Right, I can’t be too critical of Journey 2: The Mysterious Island, it’s not aimed at people like me. It’s aimed at children and families, and for that reason I have to give it a pass.
Journey 2 begins with a gratuitous and totally unnecessary motorbike chase, which sets the plot in motion for Josh Hutcherson’s Sean and his stepfather Hank (Dwayne Johnson) to go in search of the Missing Island and his Mysterious Grandfather (Michael Caine). Or is it the Mysterious Island and his missing Grandfather? Who knows, but either way they’re soon jet-setting across the world where they meet Luis Guzmán’s Gabato and his daughter Kailani (Vanessa Hudgens), who Hutcherson promptly falls in love with. After a disastrous helicopter ride they arrive on the Mysterious Island, where they meet Michael Caine and all sorts of weird and wonderful creatures. However, they can’t enjoy their stay because they discover that they only have a matter of days before the island sinks; cue the usual ticking clock adventure stuff. It happens at a whirlwind pace, and it wouldn’t make any sense if you stopped and thought about it, even if just for a second.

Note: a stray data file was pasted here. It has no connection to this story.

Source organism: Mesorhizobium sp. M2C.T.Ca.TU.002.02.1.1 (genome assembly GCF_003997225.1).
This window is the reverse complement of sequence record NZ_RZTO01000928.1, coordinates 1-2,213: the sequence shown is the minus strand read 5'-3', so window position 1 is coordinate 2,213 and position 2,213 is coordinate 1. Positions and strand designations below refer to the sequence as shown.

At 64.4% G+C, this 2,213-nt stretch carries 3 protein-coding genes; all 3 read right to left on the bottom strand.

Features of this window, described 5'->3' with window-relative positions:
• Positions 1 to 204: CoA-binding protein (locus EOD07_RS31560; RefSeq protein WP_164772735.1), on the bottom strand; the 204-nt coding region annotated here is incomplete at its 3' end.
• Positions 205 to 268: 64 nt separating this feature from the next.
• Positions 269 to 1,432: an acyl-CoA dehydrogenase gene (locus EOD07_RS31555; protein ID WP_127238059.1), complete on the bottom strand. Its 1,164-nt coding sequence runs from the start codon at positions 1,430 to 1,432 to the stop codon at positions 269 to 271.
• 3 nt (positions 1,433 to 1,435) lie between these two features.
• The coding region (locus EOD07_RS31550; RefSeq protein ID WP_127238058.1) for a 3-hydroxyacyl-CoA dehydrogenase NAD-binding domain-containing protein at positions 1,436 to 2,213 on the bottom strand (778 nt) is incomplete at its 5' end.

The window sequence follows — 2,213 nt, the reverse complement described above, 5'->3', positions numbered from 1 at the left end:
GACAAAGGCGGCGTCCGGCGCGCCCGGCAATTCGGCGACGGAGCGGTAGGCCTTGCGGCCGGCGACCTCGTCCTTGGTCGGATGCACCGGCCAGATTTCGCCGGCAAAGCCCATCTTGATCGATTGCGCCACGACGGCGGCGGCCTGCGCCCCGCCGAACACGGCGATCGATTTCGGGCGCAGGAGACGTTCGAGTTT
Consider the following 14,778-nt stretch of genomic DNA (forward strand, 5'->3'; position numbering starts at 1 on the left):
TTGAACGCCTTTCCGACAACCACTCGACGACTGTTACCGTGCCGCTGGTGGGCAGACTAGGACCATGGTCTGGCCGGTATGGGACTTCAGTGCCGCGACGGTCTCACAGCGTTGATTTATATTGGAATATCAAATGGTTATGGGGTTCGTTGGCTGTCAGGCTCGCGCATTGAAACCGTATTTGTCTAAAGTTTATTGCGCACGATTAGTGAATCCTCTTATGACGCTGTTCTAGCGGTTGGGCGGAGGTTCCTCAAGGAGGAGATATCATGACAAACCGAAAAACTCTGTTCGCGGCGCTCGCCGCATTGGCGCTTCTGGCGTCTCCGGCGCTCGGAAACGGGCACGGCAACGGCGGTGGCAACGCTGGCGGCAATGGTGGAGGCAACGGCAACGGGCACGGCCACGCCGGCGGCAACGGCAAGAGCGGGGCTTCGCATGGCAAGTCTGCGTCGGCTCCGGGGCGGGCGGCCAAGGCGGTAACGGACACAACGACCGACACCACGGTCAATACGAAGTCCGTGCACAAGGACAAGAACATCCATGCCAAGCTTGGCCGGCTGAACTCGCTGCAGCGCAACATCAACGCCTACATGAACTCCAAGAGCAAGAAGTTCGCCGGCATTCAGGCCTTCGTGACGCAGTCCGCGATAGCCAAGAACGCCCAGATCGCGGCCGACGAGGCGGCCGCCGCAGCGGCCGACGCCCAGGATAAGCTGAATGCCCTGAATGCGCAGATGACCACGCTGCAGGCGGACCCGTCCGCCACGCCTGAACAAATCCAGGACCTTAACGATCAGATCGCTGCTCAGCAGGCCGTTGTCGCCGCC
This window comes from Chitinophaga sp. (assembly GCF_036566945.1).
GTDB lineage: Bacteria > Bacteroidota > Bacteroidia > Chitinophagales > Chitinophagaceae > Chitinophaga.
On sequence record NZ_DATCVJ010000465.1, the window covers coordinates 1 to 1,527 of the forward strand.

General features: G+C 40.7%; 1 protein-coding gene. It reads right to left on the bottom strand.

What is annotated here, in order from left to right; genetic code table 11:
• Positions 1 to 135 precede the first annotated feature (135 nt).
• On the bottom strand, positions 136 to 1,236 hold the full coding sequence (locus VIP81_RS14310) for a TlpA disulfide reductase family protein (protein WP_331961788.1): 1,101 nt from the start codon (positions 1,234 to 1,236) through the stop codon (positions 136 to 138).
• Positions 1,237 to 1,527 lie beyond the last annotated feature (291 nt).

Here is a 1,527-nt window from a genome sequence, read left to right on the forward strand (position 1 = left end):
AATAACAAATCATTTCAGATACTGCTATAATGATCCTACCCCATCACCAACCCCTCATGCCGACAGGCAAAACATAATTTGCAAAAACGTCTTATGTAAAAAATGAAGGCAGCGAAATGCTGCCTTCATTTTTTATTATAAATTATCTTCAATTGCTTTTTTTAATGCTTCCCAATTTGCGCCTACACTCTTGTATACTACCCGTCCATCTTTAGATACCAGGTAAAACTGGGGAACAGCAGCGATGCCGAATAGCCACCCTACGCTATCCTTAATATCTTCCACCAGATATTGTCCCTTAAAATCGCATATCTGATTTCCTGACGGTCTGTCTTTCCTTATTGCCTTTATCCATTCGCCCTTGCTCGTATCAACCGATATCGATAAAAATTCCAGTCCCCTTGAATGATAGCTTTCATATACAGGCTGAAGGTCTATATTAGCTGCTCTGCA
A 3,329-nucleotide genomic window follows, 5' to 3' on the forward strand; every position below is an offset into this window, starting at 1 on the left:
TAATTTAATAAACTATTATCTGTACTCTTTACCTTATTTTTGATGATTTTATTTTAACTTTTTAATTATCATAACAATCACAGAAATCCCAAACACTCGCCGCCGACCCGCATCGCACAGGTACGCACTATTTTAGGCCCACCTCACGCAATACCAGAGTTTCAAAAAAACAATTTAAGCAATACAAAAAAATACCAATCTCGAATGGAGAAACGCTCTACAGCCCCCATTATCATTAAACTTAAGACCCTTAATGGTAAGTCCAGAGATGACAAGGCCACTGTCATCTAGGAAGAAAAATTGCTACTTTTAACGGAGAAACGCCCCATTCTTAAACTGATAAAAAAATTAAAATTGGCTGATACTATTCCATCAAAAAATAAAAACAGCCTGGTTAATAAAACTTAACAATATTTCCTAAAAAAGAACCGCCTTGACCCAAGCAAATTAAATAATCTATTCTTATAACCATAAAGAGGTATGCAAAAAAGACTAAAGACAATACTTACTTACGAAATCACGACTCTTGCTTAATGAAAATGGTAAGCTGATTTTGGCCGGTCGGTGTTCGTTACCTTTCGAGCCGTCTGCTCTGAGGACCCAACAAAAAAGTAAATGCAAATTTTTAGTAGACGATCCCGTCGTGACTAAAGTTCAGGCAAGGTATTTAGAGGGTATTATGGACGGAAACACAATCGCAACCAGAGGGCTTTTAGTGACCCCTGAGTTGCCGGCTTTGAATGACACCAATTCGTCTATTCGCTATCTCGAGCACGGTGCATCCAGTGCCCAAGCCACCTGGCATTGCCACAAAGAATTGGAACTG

Journey 2 works because of Dwayne Johnson and Luis Guzmán. The duo give the film much more passion than it deserves-in fact, it would be much better to see these two guys in a film aimed at adults, than slumming it here. As for Michael Caine? He just plays the crazy old-timer – imagine Alfred the Butler with cabin fever. The effects are so-so, and it looks like most of the budget probably went on transforming the film into 3D. It follows the Avatar rule in that respect, with a lot of bright colours, flying creatures and objects moving towards the camera. Again, it’s all very affable, and the film looks pretty (if a bit studio-bound) on Blu-ray.
An impressive box office gross means that this series looks set to run and run-and this is the most interesting aspect of Journey 2 (the previous film and any future instalments). We live in a time when superhero movies are ten a penny, so it’s very impressive that there is a Jules Verne movie franchise raking in dough at the box office. If Journey 2: The Mysterious Island gets kids reading a few of Verne’s tales then it’s got to be worthwhile. Right?